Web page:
After learning of the Florida judgment terminating the marriage, this court dismissed Karen Schroff's application for a writ of prohibition on December 17, 1976. In January, 1977, William Schroff filed a second amended complaint asking that the Florida Dissolution of Marriage judgment be made a Wisconsin judgment pursuant to sec. 806.24, Stats. (1975), (formerly sec. 270.96). The Florida judgment was filed in the office of the clerk of circuit courts in Milwaukee county in February, 1977.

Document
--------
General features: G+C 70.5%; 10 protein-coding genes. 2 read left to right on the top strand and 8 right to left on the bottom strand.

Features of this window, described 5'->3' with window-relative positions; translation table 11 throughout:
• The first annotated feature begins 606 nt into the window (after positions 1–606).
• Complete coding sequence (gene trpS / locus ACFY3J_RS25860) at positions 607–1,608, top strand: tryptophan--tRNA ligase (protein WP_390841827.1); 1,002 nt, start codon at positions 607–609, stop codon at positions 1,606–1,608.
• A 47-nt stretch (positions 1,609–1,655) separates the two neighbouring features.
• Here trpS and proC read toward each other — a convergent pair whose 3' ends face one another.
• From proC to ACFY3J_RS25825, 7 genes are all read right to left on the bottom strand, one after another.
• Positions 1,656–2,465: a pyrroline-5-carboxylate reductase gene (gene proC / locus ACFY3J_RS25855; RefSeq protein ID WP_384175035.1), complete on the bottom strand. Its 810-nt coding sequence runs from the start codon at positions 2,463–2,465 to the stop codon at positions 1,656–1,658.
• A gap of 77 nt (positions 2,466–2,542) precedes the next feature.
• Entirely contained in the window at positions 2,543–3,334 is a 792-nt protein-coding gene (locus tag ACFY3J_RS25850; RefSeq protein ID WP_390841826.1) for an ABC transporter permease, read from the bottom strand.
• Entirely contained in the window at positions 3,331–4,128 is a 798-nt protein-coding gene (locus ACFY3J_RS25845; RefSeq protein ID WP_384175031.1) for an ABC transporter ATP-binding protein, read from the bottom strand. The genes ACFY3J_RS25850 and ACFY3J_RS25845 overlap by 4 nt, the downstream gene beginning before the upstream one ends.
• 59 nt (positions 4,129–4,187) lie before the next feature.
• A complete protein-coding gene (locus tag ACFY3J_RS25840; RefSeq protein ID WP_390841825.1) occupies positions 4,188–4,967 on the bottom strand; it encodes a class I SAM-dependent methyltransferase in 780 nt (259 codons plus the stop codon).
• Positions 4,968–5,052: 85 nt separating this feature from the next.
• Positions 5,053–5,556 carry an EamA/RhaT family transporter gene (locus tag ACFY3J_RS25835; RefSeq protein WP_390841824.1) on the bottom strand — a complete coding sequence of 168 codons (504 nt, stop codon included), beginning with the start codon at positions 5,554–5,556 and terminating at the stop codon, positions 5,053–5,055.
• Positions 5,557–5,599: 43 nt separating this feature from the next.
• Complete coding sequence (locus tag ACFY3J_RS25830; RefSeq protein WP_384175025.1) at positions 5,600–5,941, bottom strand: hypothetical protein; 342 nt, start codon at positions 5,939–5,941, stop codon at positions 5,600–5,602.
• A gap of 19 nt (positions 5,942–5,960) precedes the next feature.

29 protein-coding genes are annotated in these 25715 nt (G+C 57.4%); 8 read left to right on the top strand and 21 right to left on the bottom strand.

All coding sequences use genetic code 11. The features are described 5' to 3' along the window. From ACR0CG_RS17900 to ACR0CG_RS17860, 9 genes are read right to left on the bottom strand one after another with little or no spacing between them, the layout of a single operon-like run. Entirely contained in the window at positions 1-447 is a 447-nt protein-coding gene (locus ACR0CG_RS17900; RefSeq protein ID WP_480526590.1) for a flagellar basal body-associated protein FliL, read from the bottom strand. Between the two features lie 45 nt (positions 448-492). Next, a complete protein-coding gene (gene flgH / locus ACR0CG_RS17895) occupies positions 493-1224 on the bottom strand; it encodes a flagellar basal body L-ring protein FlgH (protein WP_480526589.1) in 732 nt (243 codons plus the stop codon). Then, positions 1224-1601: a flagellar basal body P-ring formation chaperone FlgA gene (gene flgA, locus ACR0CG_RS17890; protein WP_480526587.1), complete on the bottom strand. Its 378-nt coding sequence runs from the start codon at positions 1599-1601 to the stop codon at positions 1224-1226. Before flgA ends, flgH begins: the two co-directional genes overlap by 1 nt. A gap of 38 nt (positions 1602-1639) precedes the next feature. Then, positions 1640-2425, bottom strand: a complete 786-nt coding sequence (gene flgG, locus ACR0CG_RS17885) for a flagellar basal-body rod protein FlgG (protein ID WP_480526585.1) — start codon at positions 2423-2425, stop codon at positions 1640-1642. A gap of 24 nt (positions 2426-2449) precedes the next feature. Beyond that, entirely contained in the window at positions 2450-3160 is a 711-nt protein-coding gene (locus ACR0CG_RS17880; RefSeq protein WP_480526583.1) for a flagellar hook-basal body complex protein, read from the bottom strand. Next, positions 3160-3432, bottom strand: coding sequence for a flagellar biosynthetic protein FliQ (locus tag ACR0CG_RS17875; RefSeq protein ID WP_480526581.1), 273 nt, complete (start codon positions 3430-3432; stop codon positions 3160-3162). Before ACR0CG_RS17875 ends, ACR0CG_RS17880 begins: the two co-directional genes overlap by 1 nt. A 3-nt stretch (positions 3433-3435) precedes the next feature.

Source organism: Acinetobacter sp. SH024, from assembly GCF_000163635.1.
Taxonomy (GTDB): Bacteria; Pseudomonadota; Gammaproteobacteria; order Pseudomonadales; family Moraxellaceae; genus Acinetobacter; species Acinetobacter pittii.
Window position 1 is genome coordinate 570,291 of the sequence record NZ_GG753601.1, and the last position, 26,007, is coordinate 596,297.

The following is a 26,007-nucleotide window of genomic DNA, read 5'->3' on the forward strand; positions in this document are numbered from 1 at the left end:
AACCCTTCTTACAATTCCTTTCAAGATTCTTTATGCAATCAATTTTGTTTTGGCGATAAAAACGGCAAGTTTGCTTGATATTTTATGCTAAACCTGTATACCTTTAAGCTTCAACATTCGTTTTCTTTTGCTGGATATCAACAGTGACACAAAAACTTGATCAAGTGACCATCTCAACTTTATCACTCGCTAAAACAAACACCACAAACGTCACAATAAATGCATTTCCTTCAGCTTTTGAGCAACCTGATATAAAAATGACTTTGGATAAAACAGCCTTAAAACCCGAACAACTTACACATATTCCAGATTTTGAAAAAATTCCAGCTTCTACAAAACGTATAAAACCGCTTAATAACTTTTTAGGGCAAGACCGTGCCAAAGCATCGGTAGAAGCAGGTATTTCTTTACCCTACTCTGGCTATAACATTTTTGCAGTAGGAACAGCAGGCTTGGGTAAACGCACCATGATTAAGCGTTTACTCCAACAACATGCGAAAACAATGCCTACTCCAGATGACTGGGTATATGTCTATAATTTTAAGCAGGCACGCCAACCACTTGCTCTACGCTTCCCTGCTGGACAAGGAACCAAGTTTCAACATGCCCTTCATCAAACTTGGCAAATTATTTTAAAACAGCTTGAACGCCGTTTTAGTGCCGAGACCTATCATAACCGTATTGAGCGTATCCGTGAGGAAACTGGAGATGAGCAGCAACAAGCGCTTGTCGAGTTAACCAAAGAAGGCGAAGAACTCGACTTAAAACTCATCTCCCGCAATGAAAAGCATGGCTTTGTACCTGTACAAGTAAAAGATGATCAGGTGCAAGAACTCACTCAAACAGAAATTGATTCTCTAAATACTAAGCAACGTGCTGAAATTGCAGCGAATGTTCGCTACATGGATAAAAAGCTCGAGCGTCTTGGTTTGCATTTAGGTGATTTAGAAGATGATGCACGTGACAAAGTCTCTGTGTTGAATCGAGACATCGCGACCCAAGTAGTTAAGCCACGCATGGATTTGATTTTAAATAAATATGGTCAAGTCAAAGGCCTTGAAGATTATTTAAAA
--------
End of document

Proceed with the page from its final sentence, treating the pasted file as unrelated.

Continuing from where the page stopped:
On August 1, 1977, the Milwaukee circuit court issued an order to show cause returnable on September 7, 1977 directing Karen Schroff to show cause why the family support payments of $1,000 per month should not be reduced to $400 per month and paid to the clerk of the circuit court for Milwaukee county. The order to show cause was served on Karen Schroff in Florida and also on her Milwaukee attorney. Karen Schroff did not appear at the September hearing. Her lawyer argued that the court could not modify the family support payment without personal jurisdiction over her and further argued that sec. 801.08(1), Stats. (1975) required the court to hold a hearing on the jurisdictional objection before proceeding to the merits of the case. The court, however, proceeded in the matter and after hearing William Schroff's testimony with respect to changed circumstances, the court reduced the family support payments from $1,000 to $400 per month Nunc pro tunc to July 31, 1977 and set a further hearing for January, 1978 to give Karen Schroff an opportunity to come to Wisconsin to present evidence. The judgment lowering the support payments was entered September 19, 1977 and this appeal followed.